Ice Age Trail – Solo Hiking and Camping

Segment Hiking Ice Age Trail Day 1

This past weekend, I had the opportunity to head up to the Kettle Moraine Southern Unit in Wisconsin for some solo segment hiking on the Ice Age Trail and winter camping at Ottawa Lake Campground (where we’ve been several time for The North Face Endurance Challenge Series trail races).

Day 1 was cold, overcast, but otherwise problem-free. Since I was solo hiking, I knew that each segment had to be hiked twice, out and back, so that I could get back to the car. The first segment I chose was the Stoney Ridge segment, since I could park at the Forest Service Headquarters, get information and water, and not be too far from the car.

This was a segment featuring wide open spaces, for the most part, so the hiking wasn’t too strenuous. After finishing the two out and backs (I parked roughly in the middle of the segment), it was time to head to the next segment.

What a different experience the Blue Spring Lake segment was, starting off immediately into an uphill with panoramic views, then staying within forest the entire time. I stopped off to check out the Stone Elephant – for the life of me I couldn’t see it as elephantine, so the natives who revered it must have had better imaginations than I do.

This was a hilly and rocky trail, so, with the afternoon coming to an end, I decided to head over to the campground, get set up and have dinner, then see how I felt. I completed only half of this segment, so I’ll have to come back to finish the other half in the future sometime.

Winter camping - Ottawa Lake

No problems setting up the tent, though I realized I had forgotten a pillow – not  a big deal, as I stuffed my jacket into the sleeping bag sack, not luxurious, but usable.

A bigger deal was that the camp stove I had brought was not compatible with the gas canisters I had – could have been a huge deal if I was in true backcountry, but I hied myself to the nearest brewpub about 20 minutes away, and enjoyed a tasty burger and craft beer flight in a warm restaurant. Kind of disappointing in that I had a bunch of camp food I wanted to test out, but there’s always next time.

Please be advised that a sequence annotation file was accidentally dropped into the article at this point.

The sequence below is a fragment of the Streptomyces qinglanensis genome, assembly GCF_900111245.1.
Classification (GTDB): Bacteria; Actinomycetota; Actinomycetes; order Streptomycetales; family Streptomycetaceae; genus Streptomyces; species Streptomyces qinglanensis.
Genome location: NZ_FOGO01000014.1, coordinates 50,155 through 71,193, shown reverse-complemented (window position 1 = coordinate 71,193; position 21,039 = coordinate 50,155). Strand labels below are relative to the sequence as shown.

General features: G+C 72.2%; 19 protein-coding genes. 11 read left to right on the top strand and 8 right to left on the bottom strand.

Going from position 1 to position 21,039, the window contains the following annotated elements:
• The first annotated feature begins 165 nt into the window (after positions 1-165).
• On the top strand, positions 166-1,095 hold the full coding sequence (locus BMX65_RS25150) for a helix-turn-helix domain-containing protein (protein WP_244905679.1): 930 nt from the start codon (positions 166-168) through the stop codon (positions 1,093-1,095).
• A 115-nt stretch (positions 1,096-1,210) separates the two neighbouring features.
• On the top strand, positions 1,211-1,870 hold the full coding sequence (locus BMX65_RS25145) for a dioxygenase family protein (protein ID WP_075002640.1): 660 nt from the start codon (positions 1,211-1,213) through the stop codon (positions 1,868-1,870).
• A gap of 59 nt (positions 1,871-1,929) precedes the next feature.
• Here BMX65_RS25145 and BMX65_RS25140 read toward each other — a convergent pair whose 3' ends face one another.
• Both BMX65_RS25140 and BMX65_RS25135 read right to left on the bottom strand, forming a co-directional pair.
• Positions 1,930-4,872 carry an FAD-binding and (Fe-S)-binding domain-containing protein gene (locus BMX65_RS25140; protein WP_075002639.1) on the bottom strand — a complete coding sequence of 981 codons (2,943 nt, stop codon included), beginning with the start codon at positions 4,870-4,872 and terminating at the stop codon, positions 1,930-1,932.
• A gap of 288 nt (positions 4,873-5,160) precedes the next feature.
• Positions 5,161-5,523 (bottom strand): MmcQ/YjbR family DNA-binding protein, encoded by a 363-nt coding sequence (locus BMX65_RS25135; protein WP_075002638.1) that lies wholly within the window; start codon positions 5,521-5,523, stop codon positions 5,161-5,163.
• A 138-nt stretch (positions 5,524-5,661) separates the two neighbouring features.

One thing I was especially excited about was testing out our new Mr Heater – made especially for situations like winter camping, this was so hot in my little tent (even on low), that I turned it off for sleeping. It was really nice to lounge around on top of the covers reading a book. The next morning, I turned the heater back on and was toasty warm when it was time to get out and about. Definitely a great addition to our winter car camping gear.

Segment Hiking Ice Age Trail Day 2

No stove meant I had to find something to eat for breakfast, so a stop at the local diner was in order – can’t remember the last time I had chicken fried steak, but it was really good. With a warm breakfast in my belly, it was time to get out and cover more ground.

I opted for the Northern section of the Scuppernong segment – I had covered the Southern section as part of the 50K at the TNFECS 2012, so this ended up being just a 3 mile hike. Just? This was the prettiest hiking I did over the weekend, but also the most elevation change; up, down, up, down – so many switchbacks! And did I mention it was snowing? While the day before had been somewhat blah, the huge flakes really made the landscape look stunning.

I had planned on finishing the Blue Ridge segment, but after packing up my campsite, I decided to head home instead – my legs were complaining and I realized I would be hiking more for completion than for enjoyment. Plus, the kids were headed out for a 2 night sleepover with relatives, so going home early meant I got to see them before they left.

Not sure when I’ll do more hiking on the Ice Age Trail – I love that we have this National Scenic Trail just a few hours from home, but the double hiking since I was solo was both tiring and a bit frustrating. I think thru-hiking a few segment might be more interesting or finding a driver to shuttle me might be the way to go next time.

I love how much variety the Trail has – even over just a few segments, the views and experience were amazingly varied.

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